Randel, Klass chat with community

By Lorraine Bailey

Amidst a bustle of students grabbing free sandwiches, yogurt, and the last few empty seats, University President Don Randel announced, “The presidential yogurt has arrived!” The quarterly grilling of Randel and Vice President and Dean of Students in the University Steve Klass, known as the Presidential Brownbag, had commenced.

The conversation began with students voicing concerns about the allocation of money, primarily to larger RSOs such as University Theater. The students believe that these groups monopolize University resources at the expense of smaller groups, creating hostility and competition among RSOs.

Sharlene Holly, director of ORCSA, countered that some larger organizations have found outside funding and that she is working to promote greater sharing of physical space between RSOs. But, she said, “We cannot have one model that fits all.”

One student complained of “cronyism” within Student Government, with elected members giving more money to their friends. She said she believes this situation makes it especially difficult to “start something new” and creates “a lot of antagonism towards student government.” This “cronyism,” she said, is perpetuated by the fact that only 12 percent of the student body votes.

Randel said this complaint exemplified that “democracy turns out to be slightly inconvenient.” However, the University does not want “to enforce policy from the top down.”

Bill Michel, director of Student Life, argued that there must be a balance between decisions the University makes and decisions students make.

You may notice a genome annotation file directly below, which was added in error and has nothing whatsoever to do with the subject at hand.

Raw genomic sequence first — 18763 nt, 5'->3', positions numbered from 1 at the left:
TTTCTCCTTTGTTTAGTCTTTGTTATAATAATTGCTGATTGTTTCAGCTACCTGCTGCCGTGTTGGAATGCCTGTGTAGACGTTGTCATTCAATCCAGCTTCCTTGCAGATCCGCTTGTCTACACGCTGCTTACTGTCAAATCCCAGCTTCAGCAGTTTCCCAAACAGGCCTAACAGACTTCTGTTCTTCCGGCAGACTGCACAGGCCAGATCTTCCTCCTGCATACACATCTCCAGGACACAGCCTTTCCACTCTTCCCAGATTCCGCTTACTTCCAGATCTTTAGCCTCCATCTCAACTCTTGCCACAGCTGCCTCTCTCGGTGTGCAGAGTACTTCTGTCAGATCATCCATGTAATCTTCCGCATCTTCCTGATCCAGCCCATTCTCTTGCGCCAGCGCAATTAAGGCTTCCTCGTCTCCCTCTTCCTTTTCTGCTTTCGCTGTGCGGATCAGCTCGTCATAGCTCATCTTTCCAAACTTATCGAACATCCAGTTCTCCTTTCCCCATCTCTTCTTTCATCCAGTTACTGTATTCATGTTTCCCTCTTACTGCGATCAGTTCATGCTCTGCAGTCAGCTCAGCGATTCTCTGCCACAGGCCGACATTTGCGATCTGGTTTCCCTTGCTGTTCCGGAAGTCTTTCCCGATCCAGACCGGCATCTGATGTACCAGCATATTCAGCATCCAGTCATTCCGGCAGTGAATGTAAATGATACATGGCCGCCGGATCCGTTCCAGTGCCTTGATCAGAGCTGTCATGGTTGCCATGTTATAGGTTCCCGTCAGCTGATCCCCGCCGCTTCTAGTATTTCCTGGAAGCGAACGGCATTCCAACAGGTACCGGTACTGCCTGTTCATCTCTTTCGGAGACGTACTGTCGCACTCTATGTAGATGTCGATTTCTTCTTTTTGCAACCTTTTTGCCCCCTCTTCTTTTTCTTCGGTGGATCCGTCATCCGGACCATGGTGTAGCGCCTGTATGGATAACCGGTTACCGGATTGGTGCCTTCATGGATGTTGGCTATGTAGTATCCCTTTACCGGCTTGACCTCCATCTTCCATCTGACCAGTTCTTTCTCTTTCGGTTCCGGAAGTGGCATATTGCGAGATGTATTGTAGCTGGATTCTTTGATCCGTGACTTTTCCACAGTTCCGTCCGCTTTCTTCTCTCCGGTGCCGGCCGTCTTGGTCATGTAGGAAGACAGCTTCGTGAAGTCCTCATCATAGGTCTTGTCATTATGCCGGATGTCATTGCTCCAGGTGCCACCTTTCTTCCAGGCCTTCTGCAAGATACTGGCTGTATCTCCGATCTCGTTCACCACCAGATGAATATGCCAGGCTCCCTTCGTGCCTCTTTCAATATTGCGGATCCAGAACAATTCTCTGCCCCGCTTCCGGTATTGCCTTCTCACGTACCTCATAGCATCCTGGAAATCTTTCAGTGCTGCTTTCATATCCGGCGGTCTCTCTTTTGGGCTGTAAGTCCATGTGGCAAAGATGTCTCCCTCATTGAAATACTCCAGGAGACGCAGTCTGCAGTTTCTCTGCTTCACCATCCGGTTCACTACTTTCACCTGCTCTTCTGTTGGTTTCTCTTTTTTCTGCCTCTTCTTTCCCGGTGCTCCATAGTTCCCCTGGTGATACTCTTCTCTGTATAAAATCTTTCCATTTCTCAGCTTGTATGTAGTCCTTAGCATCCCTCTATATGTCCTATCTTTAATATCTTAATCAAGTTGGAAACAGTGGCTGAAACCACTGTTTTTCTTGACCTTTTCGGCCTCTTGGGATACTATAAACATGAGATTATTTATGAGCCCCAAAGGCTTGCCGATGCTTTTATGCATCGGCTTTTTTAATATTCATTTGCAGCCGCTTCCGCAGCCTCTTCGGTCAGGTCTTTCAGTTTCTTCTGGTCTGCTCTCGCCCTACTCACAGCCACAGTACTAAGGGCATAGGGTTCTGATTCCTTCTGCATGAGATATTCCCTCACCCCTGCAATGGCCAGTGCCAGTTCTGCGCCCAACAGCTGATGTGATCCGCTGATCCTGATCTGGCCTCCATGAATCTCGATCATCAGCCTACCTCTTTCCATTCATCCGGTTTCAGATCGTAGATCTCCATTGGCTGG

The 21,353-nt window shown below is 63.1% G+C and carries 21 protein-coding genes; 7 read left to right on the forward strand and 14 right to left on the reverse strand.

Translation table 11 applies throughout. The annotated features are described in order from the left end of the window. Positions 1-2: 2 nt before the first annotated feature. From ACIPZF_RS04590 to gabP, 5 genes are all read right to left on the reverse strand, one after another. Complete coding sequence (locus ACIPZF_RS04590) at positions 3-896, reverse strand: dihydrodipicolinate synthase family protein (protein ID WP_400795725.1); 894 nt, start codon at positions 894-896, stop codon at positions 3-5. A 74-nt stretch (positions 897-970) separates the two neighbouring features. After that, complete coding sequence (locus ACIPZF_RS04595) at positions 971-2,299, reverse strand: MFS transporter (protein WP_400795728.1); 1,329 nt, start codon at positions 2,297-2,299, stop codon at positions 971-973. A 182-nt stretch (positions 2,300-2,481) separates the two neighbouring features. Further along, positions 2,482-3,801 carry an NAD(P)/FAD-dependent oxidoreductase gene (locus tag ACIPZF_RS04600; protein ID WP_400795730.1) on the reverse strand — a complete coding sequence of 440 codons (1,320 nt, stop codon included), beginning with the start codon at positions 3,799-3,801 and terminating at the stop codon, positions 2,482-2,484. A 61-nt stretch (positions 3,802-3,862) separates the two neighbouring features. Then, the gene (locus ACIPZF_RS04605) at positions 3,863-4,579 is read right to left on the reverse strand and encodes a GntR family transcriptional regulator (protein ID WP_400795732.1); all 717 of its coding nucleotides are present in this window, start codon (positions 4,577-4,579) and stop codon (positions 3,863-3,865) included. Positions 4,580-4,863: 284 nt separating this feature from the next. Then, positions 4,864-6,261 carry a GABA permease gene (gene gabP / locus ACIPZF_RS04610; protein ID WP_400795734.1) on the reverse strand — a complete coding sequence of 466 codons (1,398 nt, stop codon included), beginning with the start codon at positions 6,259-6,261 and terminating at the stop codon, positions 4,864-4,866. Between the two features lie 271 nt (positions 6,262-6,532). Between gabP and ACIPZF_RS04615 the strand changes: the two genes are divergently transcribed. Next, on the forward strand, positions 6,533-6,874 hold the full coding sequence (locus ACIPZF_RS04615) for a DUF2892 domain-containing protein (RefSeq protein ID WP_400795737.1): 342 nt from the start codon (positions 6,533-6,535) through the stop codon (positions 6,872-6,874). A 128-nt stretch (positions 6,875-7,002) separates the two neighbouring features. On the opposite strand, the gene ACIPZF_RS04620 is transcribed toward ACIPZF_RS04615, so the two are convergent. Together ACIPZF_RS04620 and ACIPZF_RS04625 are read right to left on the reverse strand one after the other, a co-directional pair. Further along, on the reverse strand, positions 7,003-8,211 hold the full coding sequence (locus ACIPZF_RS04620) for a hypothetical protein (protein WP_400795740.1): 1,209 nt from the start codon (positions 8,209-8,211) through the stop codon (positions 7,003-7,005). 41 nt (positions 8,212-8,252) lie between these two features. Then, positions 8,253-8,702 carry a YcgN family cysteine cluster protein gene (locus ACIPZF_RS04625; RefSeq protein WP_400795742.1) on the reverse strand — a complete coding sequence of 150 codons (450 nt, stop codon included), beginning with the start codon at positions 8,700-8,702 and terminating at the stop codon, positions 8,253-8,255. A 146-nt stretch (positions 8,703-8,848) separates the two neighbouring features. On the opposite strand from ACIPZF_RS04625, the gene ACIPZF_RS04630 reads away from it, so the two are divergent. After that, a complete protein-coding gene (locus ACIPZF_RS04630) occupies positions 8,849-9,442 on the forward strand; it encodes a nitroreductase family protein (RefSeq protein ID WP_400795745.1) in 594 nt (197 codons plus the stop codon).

Randel recommended that students “take a cue from national politics—vote the cronies out.”

In response to a student’s concern that the $42 million gift to the U of C Hospitals reflected a lack of parity for the arts and humanities, Randel said that the tendency for funding to favor health sciences was reflected on a national scale. While the funding for the National Foundation for the Humanities was “pathetic,” funding at the National Institutes of Health has gone up “eight percent per annum,” Randel said.

He noted that the new government initiative for the study of critical foreign languages, entitled the National Security Language Initiative, was funded for defense purposes. Klass said jokingly that someone should submit a proposal for an Arts Security Program.

The conversation shifted halfway through the hour to the role of the University within the Hyde Park community. One disgruntled graduate student wondered what the University was doing to improve the quality of businesses in Hyde Park. Referring to the Co-Op Market, he said, “That place needs some competition.”

Randel said that the University had tried to attract larger chain stores, such as Dominicks, but they were uninterested in coming to Hyde Park. Della Moran, a Hyde Park resident, criticized this point, inquiring why the University was interested in supporting large corporations rather than supporting local businesses.

Klass responded that the Office of Community Affairs has a priority “to make Hyde Park a place people want to live.” But, as Hyde Park attracts higher priced real estate, Klass said the office was also interested in “keeping Hyde Park affordable.”

Not comforted by this answer, another student said, “Make Hyde Park a place where who wants to live?” Unconvinced by arguments that Hyde Park is a highly racially integrated community, she wanted to know what the University is doing to alleviate racial tensions both within the University and in the community.

Randel responded by saying he believed that “having an Office of Minority Affairs is not enough.” He said that every person ought to think about this issue every day, on a personal level.